Sources/First gamma-ray source in Triangulum Australe
The first gamma-ray source in Triangulum Australe is unknown.
The field of gamma-ray astronomy is the result of observations and theories about gamma-ray sources detected in the sky above.
The first astronomical gamma-ray source discovered may have been the Sun.
But, gamma-rays from the Sun do not penetrate far enough into the Earth's atmosphere to be detected on the ground.
The early use of sounding rockets and balloons to carry detectors high enough may have detected gamma-rays from the Sun as early as the 1940s.
This is a lesson in map reading, coordinate matching, and searching. It is also a project in the history of gamma-ray astronomy looking for the first astronomical gamma-ray source discovered in the constellation of Triangulum Australe.
Nearly all the background you need to participate and learn by doing you've probably already been introduced to at a secondary level and perhaps even a primary education level.
Some of the material and information is at the college or university level, and as you progress in finding gamma-ray sources, you'll run into concepts and experimental tests that are an actual search.
The first step is to succeed in finding a gamma-ray source in Triangulum Australe.
Next, you'll need to determine the time stamp of its discovery and compare it with any that have already been discovered.
Over the history of gamma-ray astronomy a number of sources have been found, many as point sources in the night sky. These points are located on the celestial sphere using coordinate systems. Familiarity with these coordinate systems is not a prerequisite. Here the challenge is geometrical, astrophysical, and historical. The coordinates are usually supplied by the gamma-ray source observers.
A source of astronomical information on older detections of gamma-ray sources is included in the Science section of the lecture/article gamma-ray astronomy.
Traveling gamma-ray sourcesEdit
Many gamma-ray sources do not remain in a constellation for lengthy periods. Some of these are the Sun and sources apparently in orbit around the Sun. The Sun travels through the 13 constellations along the ecliptic (the plane of the Earth's orbit around the Sun): the 12 of the Zodiac and the constellation Ophiuchus. These are described in source astronomy.
To introduce yourself to some aspects of the challenge may I suggest reading the highlighted links mentioned above, and if you're curious, those listed under the section "See also" below.
Gamma-rays are a form of radiation that is currently part of the electromagnetic radiation intersecting the Earth. More information about radiation is in radiation astronomy.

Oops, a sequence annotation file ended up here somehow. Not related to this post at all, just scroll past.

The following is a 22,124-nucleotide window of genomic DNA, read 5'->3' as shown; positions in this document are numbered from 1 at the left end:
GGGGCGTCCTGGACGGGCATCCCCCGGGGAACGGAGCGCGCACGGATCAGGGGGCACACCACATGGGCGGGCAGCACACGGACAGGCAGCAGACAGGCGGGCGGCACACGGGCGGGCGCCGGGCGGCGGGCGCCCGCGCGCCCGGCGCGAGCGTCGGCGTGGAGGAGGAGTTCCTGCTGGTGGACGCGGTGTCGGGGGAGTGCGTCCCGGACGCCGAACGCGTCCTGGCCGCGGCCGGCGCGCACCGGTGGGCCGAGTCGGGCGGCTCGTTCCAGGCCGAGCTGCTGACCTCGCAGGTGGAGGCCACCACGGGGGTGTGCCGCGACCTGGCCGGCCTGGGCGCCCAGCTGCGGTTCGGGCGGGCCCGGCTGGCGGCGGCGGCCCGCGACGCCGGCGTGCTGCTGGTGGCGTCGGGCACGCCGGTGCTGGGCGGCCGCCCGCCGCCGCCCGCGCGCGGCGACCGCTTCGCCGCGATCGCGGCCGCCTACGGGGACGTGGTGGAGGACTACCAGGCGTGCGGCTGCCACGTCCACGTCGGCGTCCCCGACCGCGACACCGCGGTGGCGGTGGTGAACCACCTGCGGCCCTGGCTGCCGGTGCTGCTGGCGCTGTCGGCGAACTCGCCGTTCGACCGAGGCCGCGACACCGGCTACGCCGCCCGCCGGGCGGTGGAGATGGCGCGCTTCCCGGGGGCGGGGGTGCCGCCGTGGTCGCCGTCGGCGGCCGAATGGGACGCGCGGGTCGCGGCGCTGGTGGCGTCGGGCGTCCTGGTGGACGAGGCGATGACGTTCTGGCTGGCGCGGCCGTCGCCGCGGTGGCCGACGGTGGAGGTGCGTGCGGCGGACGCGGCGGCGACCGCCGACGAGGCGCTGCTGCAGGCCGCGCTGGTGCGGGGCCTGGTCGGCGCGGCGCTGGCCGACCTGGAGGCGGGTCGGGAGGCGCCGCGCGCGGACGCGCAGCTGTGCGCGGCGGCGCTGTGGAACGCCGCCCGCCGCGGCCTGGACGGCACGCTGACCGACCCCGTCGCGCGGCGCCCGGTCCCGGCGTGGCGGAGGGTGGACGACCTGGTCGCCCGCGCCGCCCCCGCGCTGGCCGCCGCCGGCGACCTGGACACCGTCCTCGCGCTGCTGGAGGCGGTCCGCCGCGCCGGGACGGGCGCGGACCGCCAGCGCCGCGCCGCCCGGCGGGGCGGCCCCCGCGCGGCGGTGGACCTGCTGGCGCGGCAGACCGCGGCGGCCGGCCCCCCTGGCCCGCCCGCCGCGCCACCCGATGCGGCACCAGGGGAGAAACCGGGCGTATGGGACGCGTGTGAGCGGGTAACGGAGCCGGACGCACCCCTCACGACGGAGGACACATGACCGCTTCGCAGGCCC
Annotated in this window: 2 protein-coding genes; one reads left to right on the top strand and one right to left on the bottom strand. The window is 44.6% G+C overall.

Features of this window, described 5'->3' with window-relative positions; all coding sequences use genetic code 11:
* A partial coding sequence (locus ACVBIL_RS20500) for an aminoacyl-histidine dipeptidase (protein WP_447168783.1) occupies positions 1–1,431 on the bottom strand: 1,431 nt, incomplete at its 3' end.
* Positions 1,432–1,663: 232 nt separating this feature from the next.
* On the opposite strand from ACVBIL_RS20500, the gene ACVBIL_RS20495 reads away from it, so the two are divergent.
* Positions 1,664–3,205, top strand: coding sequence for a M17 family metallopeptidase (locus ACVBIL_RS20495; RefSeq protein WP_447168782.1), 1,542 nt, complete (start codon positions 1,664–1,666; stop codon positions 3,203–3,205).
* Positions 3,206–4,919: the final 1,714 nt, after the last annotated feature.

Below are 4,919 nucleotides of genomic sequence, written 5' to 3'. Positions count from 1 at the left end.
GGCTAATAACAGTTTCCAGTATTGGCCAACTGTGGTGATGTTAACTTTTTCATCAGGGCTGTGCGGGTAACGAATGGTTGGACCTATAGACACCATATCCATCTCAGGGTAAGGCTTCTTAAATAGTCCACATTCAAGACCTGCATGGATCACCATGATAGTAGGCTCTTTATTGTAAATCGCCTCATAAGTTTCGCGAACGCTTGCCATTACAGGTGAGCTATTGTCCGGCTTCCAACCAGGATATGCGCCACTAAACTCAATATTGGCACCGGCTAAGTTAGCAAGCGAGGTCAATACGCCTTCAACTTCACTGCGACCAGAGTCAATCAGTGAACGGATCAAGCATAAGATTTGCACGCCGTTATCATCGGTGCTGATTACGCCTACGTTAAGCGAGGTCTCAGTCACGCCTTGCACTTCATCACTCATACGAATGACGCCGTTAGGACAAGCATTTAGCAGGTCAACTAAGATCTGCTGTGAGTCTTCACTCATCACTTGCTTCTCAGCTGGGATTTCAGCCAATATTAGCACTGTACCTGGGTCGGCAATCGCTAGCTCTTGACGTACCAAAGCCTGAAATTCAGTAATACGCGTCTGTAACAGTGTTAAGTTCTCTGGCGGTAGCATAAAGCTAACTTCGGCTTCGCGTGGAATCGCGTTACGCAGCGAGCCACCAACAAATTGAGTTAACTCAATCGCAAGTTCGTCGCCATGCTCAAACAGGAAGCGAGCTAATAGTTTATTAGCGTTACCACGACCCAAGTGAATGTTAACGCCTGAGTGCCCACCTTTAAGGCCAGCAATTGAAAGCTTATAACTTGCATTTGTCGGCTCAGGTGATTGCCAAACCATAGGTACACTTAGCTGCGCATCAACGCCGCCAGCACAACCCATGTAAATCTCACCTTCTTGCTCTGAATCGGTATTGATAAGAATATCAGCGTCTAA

The Wikipedia article about the constellation Triangulum Australe contains a high school level description. The figure at right shows the sky map of Triangulum Australe. Around the edges of the map are coordinates related to longitude and latitude, but with the Earth rotating on its axis every 24 hours the celestial coordinates must remain fixed relative to the background light sources in the sky.
Also, in the Wikipedia article is a list of stars in Triangulum Australe.
In the lecture/article gamma-ray astronomy in its science section is a list of older catalogs of gamma-ray sources. Using the constellation description in the previous section and the range of coordinates for the constellation in source astronomy, scan through the coordinates for these gamma-ray sources to see if any may be within Triangulum Australe.
If you find any that are, skip down to the section gamma-ray source in Triangulum Australe and make an entry. Be sure to check the coordinate era, most B1950 coordinates have changed slightly to the new J2000 set. Try the catalog designation at either SIMBAD website.
Testing a sourceEdit
There are many web sites that may have a gamma-ray source listed for the constellation Triangulum Australe. Some that you may wish to try are in the External links section near the bottom of this lesson.
A. Constellation article
Under "Notable features" in the Wikipedia article on the constellation Triangulum Australe is the list of stars in Triangulum Australe. Click on this link. In the table of this Wikipedia article is α TrA. To the right are coordinates:
Right ascension (RA): 16h 48m 39.87s and Declination (Dec): -69° 01' 39.5". Find these coordinates on the Triangulum Australe map at the right.
To evaluate the star as a gamma-ray source, skip ahead to section "Gamma-ray source".
B. Wikipedia search
Another way to look for gamma-ray sources in the constellation is to perform a search on Wikipedia. Try "Triangulum Australe "gamma-ray"" without the outside quotes. This yields about 2 returns which include an outline of astronomy and a list of galaxies.
To evaluate each of these as a gamma-ray source (or perhaps containing a gamma-ray source, try your browser's "Find" feature and enter gamma or gamma-ray), skip ahead to section "Gamma-ray source".
Another way to find possible gamma-ray sources in Triangulum Australe is to use search queries on SIMBAD.
Click on either SIMBAD link under "External links" below, then click on "Criteria query", or "by criteria".
In the tan box, type in "region(16 48 39.87 -69 01 39.5, 10m)", without the quotes. This tells the SIMBAD computer you are interested in a circular region of the celestial sphere centered on the coordinates for alpha Triangulum Australe, with a radius of 10 arcminutes (m).